Blockchain may be the technology that enables Bitcoin, but that is not its sole application. Blockchain technology is used in banking, mining, healthcare and even in supply chains. Here we feature 4 more blockchain applications for the distributed ledger technology.
Read on further about blockchain applications, and how the technology can be applied to identity systems, track blood diamonds, disrupt the music industry, and increase efficiency in land registration transactions.
It is estimated that 1.5 billion people worldwide, mostly in Asia and Africa, do not hold an official document to prove their identity. This leaves them vulnerable to trafficking, prostitution, or abuse.
In May 2016, Microsoft (NASDAQ:MSFT) announced a collaboration with Blockstack Labs and ConsenSys on an open source identity system based on blockchain. The collaboration had a goal to, “produce a cross-chain identity solution that can be extended to any future blockchains or new kinds of decentralized, distributed systems.”
Tracking blood diamonds
The Kimberley Process safeguards the supply chain of the diamond industry, created to ensure that diamonds are from sources that are conflict-free. Critics are quick to say that this process is outdated, but a report published by the Kimberley Process organization in mid-2016 indicated that the current Chairman is “engaged with blockchain technology providers”, which suggests the possibility of using blockchain to update the process.
Should blockchain be implemented by the Kimberley Process, checking the legitimacy of certificates would certainly be simpler since information will be readily available.
Everledger, a London-based start up company, has a platform that digitally tracks diamond ownership by certifying diamonds that are traced through Kimberley Process’ certification. Everledger is built on the IBM (NYSE:IBM) Blockchain network and delivered via the cloud. Currently, Everledger has over 1 million diamonds uploaded on their system. In an interview with WIRED, Everledger founder Leanne Kemp said she plans to extend their technology across other precious goods like wine.
Disrupting the music industry
The music industry also stands to benefit from blockchain technology by giving artists direct access to fans, giving them a way to sell their music directly as well as solving issues around licensing. Blockchain also has the potential to put a stop to leaked releases and misuse of works.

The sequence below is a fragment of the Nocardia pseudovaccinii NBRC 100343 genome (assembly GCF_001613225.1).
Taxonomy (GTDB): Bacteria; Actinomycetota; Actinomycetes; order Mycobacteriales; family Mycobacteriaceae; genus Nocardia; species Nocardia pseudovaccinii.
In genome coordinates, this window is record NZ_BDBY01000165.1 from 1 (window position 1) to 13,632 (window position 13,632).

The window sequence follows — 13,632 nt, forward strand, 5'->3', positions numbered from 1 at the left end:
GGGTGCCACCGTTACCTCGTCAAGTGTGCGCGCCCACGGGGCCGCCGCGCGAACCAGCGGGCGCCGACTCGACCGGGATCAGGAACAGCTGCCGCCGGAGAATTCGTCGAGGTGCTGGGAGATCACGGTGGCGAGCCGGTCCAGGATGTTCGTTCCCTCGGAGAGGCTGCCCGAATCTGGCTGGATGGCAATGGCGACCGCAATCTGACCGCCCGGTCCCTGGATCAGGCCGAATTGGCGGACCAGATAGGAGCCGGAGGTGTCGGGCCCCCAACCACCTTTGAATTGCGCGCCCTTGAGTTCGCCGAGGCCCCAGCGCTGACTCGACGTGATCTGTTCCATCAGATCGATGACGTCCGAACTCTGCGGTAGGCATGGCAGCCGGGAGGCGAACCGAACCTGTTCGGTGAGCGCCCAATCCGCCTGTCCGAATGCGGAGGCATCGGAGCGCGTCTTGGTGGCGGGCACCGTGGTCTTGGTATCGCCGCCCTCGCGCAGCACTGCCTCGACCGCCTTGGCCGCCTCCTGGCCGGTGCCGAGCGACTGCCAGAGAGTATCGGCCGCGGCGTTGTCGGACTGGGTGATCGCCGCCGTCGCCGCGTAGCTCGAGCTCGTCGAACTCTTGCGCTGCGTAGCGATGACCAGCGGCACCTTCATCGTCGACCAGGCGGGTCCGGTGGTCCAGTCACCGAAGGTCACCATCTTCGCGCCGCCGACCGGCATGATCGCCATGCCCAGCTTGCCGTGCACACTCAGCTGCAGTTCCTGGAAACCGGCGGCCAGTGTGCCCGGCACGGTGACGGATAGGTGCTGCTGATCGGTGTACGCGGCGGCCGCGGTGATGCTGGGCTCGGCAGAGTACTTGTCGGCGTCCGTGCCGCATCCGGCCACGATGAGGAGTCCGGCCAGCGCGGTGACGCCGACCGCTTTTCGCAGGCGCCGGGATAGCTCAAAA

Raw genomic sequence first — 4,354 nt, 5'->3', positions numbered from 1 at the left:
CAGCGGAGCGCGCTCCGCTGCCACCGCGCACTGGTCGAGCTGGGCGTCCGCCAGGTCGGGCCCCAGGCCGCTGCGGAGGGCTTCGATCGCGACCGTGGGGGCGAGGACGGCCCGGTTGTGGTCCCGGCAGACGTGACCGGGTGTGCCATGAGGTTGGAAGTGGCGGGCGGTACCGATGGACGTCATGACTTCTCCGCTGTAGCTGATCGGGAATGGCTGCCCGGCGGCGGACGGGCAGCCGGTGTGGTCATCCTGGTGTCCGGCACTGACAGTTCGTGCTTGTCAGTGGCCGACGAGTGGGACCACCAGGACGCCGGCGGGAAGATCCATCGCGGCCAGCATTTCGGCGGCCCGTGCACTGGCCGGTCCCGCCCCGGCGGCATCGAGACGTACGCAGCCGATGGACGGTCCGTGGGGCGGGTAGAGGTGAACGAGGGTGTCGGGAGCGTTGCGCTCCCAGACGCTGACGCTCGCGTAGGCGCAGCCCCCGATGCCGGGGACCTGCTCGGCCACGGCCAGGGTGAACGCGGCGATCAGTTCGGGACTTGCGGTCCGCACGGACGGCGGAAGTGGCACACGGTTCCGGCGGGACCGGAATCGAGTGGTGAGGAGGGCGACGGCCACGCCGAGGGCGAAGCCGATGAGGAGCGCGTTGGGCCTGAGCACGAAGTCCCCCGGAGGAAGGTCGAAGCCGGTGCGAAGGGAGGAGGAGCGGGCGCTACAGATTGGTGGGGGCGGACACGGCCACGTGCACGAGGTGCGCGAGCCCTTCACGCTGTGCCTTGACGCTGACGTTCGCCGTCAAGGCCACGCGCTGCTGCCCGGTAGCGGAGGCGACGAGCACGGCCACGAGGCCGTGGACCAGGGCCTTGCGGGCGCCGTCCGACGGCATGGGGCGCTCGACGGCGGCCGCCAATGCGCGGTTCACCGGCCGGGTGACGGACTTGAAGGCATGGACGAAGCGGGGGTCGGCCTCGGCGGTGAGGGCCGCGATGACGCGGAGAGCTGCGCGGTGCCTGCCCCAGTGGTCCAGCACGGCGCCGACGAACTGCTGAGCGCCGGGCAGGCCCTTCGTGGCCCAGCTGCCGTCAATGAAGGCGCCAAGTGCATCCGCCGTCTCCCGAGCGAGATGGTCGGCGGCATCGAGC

According to ContentSphere, “Blockchain experts suggest their solution can hold all data necessary.”
Licensing is one of the biggest challenges in the music industry, and blockchain’s ability to do “smart contracts” could be a perfect mix. A globally accessible database, as well as storage of data that cannot be tweated or corrupted could potentially mean that without a contract signed by all parties involved–in this case, the composer, musician, and producer–you cannot play a song.
Blockchain application on land registration transactions
Land registration on blockchain is going to be publicly tested in Sweden beginning March. The move is said to be headed by the Swedish National Land Survey and ChromaWay, a blockchain startup, as well as two banks, Landshypotek and SBAB. According to CoinDesk, “When launched, the project could be the first working example of an idea that has long captured the public’s imagination.”
A paper published by Deloitte enumerated that putting land registration, and ultimately property transactions on a blockchain will be similar to how payments “between parties are handled using digital currencies like Bitcoin.” The paper further said a blockchain approach to registering property “could increase the efficiency of transaction processing and reduce, if not entirely prevent, property fraud.”
For public companies focused on blockchain technology, read about these 7 Blockchain Technology Stocks.
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Securities Disclosure: I, Pia Rivera, hold no direct investment interest in any company mentioned in this article.